On the evening of June 21, I joined thousands of other first-year Cornellians in a battle to access the crowded housing portal to see our housing assignments. After finally getting access, many of us flooded Discord chatrooms with messages along the lines of “What is a Hu Shih?” upon winning the lottery for a brand-new air-conditioned room.
Once all the dust had settled, questions like the one mentioned earlier remained in our heads. Though I will be a fellow Ruth Bader Ginsburg Hall resident myself, I also wondered about the origin of the name “Hu Shih Hall,” the building adjacent to mine. The answer was easy to find. After just some simple Google searching, I quickly learned the significance of Hu as an individual and realized how fitting (and even overdue) it was to name one of Cornell’s over 600 buildings after Hu Shih 1914.
According to Cornell’s official news release, the buildings of the North Campus Residential Expansion were named after “deceased Cornellians with inspirational, groundbreaking careers and who reflected the history of Cornell’s diversity.” This is so true for Hu — so true to the extent that it actually surprised me to learn that Hu Shih Hall is the first building on campus to be named after an international alumnus/alumna, and also the first to be named after an individual of Asian descent.
With regards to his career, Hu is well known as a Chinese diplomat, scholar, philosopher and reformer. While not everyone will agree with his ideological or political views, Hu’s influential legacy is felt today by all Chinese communities on the planet, at least in the way they write.
Imagine if you lived today speaking our current modern English, but everything you read and wrote was in Old English that far predated Shakespeare’s works. In China, starting from the Qin Dynasty (221 BC), spoken Chinese began to evolve much faster than written Chinese, and eventually, the spoken language (known as vernacular Chinese) had become completely distinct from the written standard of Classical Chinese. The majority of the Chinese population, uneducated in Classical Chinese, could understand very little of written or printed texts.
In the early 1900s, Hu Shih became a pioneer and a staunch advocate for the use of vernacular Chinese in writing, and his campaign helped change the way all Chinese write today. As a result of the difficult reform led by Hu, reading and writing became so much easier for ordinary Chinese, and a large portion of the Chinese population emerged out of near total illiteracy in the past decades. Such is the scale and significance of Hu’s legacy; in my opinion, no words can exaggerate Hu’s contribution as a language reformer.
Yet he was also a key contributor to China’s modern liberalistic thinking and was exceedingly influential during China’s New Culture Movement, the equivalent of China’s Enlightenment Period. He took numerous leading intellectual and social roles in the turbulent yet consequential period of Chinese history, including Chinese ambassador to the United States (1938-1942), chancellor of Peking University (1946-1948), and president of the Academia Sinica (1957-1962). The social ideals that he championed, such as liberalism, individualism and democratic institutions are, in my eyes, still more than relevant in today’s world. And the way I read it, his pedagogical ideals echo profoundly with what Cornell embraces.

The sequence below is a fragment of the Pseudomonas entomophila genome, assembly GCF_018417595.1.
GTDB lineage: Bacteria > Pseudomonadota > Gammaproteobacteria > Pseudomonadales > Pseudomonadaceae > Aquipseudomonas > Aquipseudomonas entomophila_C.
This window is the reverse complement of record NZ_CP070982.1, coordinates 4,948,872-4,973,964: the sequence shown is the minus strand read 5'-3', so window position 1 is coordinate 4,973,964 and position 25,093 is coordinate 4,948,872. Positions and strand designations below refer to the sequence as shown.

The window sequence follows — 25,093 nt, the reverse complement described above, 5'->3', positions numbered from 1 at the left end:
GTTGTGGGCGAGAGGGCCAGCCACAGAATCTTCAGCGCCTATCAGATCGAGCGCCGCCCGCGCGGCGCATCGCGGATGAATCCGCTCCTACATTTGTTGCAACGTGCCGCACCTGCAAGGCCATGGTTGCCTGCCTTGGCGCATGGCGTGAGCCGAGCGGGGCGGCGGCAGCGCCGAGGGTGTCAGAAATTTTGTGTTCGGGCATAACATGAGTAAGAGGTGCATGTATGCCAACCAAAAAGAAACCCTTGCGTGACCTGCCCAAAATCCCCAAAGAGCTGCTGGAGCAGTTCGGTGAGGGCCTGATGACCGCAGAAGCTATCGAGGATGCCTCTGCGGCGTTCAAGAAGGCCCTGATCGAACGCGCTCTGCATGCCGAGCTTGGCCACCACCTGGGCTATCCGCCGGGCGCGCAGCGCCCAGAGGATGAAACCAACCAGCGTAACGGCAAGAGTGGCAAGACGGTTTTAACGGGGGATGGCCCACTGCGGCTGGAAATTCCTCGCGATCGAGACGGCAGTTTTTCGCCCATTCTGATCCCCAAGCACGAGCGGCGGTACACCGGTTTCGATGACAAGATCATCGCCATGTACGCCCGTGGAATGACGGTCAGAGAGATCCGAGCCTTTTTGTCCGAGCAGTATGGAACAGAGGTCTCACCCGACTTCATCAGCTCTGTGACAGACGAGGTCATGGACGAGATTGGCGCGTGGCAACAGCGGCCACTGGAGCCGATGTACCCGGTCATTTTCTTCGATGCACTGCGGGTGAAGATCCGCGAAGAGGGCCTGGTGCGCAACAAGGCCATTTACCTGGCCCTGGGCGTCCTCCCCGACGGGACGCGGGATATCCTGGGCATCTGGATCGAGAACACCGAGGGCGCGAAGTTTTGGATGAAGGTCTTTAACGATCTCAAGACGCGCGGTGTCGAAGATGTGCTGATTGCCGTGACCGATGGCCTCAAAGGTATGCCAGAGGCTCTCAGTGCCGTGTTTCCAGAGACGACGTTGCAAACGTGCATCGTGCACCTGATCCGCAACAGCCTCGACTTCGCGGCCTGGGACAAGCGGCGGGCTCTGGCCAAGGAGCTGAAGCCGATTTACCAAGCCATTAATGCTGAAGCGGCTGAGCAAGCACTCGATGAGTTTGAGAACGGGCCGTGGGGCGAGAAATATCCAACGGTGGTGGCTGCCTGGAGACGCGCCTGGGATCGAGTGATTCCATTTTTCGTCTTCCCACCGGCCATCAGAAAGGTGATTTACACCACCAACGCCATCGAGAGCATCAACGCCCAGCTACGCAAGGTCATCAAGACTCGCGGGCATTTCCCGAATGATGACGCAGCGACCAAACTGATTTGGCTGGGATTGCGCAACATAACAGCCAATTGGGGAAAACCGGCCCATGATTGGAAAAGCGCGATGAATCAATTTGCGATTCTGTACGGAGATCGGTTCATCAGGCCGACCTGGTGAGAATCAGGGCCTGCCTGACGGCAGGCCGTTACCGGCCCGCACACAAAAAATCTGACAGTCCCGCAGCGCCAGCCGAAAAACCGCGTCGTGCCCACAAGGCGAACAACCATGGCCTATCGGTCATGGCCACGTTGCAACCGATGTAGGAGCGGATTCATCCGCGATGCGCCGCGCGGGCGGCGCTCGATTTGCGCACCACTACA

Hu’s devotion to Cornell as an alumnus is also worthy of celebration. According to the official account of the Cornell University Library, by donating some 350 classic Chinese books in 1911, Hu laid the foundation for the Cornell University Library’s Chinese collection and the subsequent creation of the W. Wason Collection, a collection that has eventually become an envy of almost all American institutions.
For such an influential alumnus who made significant philanthropic contributions to Cornell, it appears to me that Cornell should have celebrated his life and legacy even more and even earlier on our campus. The naming of the Hu Shih hall is a good start and represents a well-deserved recognition of an alumnus of Asian descent. As Ryan Lombardi, Vice President for Student and Campus Life, put it, “Attaching these inspiring stories to spaces where Cornell students spend their most formative years ties them to the University’s rich past from day one, and it will remind them of the possibilities ahead as they become our future leaders.”
I hope that many of the 430 new Cornellians who have arrived in Hu Shih Hall and the thousands more who just settled into North Campus have been prompted to learn about some of Hu Shih’s stories and ideas. One of the many ideological and philosophical concepts Hu cherished was individualism. In Hu’s opinion, everyone in a community or a society has the freedom to develop a lifestyle of individualism, where people are free to forge their own paths but are still social beings influenced by the actions and thoughts of others. In one of his famous poems in vernacular Chinese, he wrote:
Once intoxicated, one learns the strength of wine,
Once smitten, one learns the power of love:
You cannot write my poems,
Just as I cannot dream your dreams.
I hope that every Cornellian living in Hu Shih Hall cherishes their own, individual dream; yet through the power of love, (maybe aided a bit by the strength of alcohol), they enjoy a lifestyle of true individualism — independent yet socially intertwined.
Kevin Liu ‘26 (he/him) is an incoming freshman in the College of Engineering. Comments can be sent to [email protected]. Guest Room runs periodically this summer.